3D pedestrian detection is one of the most difficult tasks in autonomous driving. It typically uses two data acquisition sources: LiDAR and camera. Combining these two sensors should be beneficial; however, improper fusion methods lead to worse results than LiDAR-only detection.
A recent paper on arXiv.org proposes a method that is able to apply fusion at different levels. It encodes semantic features obtained from the image in voxels and fuses them with geometric features from the LiDAR point cloud. The fusion can be performed at different levels; for example, early fusion combines information in the input stage, and in the late fusion specific features from both inputs are learned and fused before the prediction. The suggested method outperformed current detection methods during experiments. Moreover, it was effective in challenging cases, for instance, when a pedestrian walks out suddenly in front of parked cars.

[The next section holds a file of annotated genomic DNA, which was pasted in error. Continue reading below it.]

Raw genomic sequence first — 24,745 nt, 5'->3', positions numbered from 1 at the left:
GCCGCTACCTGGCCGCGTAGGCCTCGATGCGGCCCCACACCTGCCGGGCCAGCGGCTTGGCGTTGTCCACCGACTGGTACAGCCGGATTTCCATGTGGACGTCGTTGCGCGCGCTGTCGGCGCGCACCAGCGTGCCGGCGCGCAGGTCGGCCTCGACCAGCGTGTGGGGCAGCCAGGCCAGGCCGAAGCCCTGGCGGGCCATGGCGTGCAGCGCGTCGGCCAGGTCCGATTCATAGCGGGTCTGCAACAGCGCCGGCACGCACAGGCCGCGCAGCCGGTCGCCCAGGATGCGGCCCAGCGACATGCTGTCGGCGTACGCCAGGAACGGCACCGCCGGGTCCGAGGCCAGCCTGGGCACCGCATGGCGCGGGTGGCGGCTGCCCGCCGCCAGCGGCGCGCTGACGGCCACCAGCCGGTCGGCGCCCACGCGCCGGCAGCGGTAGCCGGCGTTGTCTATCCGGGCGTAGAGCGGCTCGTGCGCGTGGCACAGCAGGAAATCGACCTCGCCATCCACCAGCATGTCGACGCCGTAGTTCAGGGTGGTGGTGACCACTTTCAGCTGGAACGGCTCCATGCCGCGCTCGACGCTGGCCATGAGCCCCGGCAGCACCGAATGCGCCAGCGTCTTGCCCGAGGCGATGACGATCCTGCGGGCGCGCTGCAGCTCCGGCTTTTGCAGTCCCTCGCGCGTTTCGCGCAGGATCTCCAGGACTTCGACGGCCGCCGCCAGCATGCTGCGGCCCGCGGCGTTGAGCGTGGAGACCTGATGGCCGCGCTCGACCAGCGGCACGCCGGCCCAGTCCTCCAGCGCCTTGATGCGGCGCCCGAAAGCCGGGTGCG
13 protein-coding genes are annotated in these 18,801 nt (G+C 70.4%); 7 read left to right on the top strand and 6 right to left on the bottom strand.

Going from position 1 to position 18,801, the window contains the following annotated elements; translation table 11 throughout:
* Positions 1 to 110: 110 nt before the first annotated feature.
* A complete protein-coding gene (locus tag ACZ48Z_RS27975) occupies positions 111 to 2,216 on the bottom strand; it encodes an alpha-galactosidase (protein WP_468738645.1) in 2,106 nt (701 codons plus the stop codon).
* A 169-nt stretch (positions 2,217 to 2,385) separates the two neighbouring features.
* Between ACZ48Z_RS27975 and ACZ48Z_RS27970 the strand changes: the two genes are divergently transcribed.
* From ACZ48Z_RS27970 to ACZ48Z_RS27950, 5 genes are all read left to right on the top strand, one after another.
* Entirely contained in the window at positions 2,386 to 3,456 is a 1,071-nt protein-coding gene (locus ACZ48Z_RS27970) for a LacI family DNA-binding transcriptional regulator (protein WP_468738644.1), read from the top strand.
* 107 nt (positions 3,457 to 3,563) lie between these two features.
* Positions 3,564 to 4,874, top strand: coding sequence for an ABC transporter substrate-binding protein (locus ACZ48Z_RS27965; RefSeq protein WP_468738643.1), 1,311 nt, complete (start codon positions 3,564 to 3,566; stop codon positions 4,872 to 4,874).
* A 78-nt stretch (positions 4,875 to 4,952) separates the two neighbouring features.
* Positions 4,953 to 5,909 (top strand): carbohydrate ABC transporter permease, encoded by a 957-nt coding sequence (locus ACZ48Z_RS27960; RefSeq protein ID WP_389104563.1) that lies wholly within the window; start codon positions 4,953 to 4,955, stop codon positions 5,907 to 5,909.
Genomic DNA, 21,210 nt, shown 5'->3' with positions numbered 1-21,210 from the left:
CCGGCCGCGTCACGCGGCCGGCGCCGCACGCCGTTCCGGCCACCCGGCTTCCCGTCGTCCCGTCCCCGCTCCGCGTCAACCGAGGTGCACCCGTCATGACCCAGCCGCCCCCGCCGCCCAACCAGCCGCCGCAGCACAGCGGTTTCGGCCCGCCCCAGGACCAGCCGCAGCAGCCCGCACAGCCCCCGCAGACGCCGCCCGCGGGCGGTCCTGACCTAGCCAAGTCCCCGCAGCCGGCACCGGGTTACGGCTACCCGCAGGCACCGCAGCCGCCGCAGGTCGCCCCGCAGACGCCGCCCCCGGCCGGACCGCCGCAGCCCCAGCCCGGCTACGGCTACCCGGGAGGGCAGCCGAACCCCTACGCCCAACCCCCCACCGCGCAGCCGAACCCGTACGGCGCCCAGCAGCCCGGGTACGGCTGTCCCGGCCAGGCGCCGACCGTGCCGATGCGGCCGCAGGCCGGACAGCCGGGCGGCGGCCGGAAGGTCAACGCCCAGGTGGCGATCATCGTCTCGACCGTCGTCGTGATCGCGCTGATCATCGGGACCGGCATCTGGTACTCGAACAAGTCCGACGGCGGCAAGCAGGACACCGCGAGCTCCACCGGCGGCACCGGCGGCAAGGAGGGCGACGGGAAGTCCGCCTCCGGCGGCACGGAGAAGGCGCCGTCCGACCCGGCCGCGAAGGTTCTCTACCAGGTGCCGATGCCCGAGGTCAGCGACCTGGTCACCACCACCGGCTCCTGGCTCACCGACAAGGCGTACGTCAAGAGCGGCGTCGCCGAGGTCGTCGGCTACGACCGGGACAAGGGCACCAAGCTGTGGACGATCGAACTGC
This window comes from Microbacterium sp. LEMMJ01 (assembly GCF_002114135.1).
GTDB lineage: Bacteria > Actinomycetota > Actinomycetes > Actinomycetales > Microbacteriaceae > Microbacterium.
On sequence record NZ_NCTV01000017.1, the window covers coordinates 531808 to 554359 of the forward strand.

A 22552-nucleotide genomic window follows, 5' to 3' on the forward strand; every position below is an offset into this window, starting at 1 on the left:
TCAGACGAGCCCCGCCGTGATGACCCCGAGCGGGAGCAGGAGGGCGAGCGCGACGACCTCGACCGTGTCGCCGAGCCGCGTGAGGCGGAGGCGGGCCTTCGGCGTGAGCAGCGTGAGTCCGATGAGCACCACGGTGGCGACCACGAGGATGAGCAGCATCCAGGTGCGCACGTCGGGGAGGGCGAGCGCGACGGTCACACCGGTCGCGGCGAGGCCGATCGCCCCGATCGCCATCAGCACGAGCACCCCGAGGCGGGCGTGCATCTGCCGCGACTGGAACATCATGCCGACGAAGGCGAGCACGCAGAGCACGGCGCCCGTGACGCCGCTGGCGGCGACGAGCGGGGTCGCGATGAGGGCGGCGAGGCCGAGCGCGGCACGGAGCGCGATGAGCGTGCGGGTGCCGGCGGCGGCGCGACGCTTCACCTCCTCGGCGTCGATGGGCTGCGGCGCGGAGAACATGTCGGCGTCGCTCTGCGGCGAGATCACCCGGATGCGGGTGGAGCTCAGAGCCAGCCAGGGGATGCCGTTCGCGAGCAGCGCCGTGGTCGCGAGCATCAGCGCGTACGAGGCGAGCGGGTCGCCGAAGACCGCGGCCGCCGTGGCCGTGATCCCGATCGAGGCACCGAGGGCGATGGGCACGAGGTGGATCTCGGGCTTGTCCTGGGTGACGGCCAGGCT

3D pedestrian detection is a challenging task in automated driving because pedestrians are relatively small, frequently occluded and easily confused with narrow vertical objects. LiDAR and camera are two commonly used sensor modalities for this task, which should provide complementary information. Unexpectedly, LiDAR-only detection methods tend to outperform multisensor fusion methods in public benchmarks. Recently, PointPainting has been presented to eliminate this performance drop by effectively fusing the output of a semantic segmentation network instead of the raw image information. In this paper, we propose a generalization of PointPainting to be able to apply fusion at different levels. After the semantic augmentation of the point cloud, we encode raw point data in pillars to get geometric features and semantic point data in voxels to get semantic features and fuse them in an effective way. Experimental results on the KITTI test set show that SemanticVoxels achieves state-of-the-art performance in both 3D and bird’s eye view pedestrian detection benchmarks. In particular, our approach demonstrates its strength in detecting challenging pedestrian cases and outperforms current state-of-the-art approaches.